Deciding About Surgery

By | May 12, 2015

Jeremy Bentham was the father of modern utilitarianism and it is his terminology that we will use when we begin our analysis tomorrow.

Jeremy Bentham was the father of modern utilitarianism and it is his terminology that we will use when we begin our analysis tomorrow.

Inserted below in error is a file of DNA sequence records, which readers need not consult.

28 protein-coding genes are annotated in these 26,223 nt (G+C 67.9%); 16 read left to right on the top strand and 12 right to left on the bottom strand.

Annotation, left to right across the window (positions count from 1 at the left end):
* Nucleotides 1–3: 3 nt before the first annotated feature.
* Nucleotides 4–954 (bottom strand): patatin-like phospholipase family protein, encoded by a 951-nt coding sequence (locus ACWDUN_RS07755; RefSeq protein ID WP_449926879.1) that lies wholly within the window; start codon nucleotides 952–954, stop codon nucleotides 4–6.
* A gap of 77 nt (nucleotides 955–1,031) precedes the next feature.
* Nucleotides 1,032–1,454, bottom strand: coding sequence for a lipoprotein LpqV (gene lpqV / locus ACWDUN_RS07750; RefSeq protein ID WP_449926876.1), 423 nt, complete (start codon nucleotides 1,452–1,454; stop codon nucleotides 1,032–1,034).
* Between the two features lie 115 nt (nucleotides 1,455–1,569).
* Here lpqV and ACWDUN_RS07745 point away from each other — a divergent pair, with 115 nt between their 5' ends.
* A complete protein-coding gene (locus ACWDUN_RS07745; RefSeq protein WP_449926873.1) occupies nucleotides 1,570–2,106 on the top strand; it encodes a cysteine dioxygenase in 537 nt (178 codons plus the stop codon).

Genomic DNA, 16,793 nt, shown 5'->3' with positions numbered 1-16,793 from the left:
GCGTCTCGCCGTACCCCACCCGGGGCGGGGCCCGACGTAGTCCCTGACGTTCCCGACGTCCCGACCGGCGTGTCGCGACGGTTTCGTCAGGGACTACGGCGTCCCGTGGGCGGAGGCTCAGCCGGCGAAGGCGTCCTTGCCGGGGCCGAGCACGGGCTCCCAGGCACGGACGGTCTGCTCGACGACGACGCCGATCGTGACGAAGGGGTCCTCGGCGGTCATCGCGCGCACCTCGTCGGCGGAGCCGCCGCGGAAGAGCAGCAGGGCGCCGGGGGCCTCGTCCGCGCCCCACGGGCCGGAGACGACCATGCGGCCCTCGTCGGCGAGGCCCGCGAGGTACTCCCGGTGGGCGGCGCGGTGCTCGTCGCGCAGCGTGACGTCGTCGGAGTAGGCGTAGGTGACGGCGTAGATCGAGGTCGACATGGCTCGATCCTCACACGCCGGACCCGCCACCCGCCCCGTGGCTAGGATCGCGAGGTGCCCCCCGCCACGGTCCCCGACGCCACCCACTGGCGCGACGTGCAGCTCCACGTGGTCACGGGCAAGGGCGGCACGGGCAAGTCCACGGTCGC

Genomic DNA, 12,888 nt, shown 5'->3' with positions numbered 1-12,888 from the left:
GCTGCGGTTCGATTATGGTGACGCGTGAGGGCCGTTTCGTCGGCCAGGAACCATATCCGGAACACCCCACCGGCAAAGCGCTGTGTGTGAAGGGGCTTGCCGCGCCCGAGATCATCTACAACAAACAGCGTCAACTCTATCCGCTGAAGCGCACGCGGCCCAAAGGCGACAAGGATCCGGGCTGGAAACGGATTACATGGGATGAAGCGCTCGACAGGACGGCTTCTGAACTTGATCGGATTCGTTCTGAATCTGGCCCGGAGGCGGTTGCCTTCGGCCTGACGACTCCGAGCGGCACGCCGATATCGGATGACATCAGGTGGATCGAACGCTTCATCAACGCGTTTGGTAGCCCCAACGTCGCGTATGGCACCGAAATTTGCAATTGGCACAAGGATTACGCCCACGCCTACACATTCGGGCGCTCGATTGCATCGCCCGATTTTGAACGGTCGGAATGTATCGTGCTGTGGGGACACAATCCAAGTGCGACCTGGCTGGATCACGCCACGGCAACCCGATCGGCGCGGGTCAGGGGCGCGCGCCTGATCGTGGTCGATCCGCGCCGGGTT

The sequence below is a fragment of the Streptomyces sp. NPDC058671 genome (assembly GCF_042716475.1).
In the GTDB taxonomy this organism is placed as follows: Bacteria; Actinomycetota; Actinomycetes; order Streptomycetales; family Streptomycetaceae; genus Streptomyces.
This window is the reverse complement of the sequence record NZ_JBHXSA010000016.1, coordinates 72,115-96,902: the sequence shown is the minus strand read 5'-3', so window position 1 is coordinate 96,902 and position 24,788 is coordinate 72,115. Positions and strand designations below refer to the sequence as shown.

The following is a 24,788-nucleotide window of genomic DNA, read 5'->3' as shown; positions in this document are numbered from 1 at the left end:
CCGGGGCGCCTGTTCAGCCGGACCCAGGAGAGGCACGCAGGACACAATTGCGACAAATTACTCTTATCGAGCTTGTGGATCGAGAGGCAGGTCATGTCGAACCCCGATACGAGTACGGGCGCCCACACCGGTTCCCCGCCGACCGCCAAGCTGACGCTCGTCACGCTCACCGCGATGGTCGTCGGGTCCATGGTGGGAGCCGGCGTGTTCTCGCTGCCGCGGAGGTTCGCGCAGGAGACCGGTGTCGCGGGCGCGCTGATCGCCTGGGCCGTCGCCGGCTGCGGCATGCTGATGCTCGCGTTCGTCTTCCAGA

We are finally ready to begin to consider the question of how the decision about back surgery is made. Notice I said is made, not should be made, because the ways of approaching this decision are as different as the different people who face the decision. After watching patients struggle with this decision for many years here at Schlesinger Pain Centers, I can say that as with most important decisions people fall into two distinct groups, the rationalists and the non-rationalists. A word about terminology is in order here. The meaning of a rational decision is fairly clear, but two other important terms are often confused. Very few of my patients make irrational decisions, which would be to look at a decision that has a clear logical answer and then to simple choose the wrong answer. Non-rational decisions are ones where factors other than logic and rationality are more important and motivate the decision. These factors include emotion, instinct, cultural biases and the like. The language that we will use to describe this analysis will be that of personal and social utility as developed by John Stuart Mill and Jeremy Bentham in the beginning of the19th century. The tools that we will use to carry out the analysis will that of game theory as developed by John von Neumann in the middle of the 20th century.


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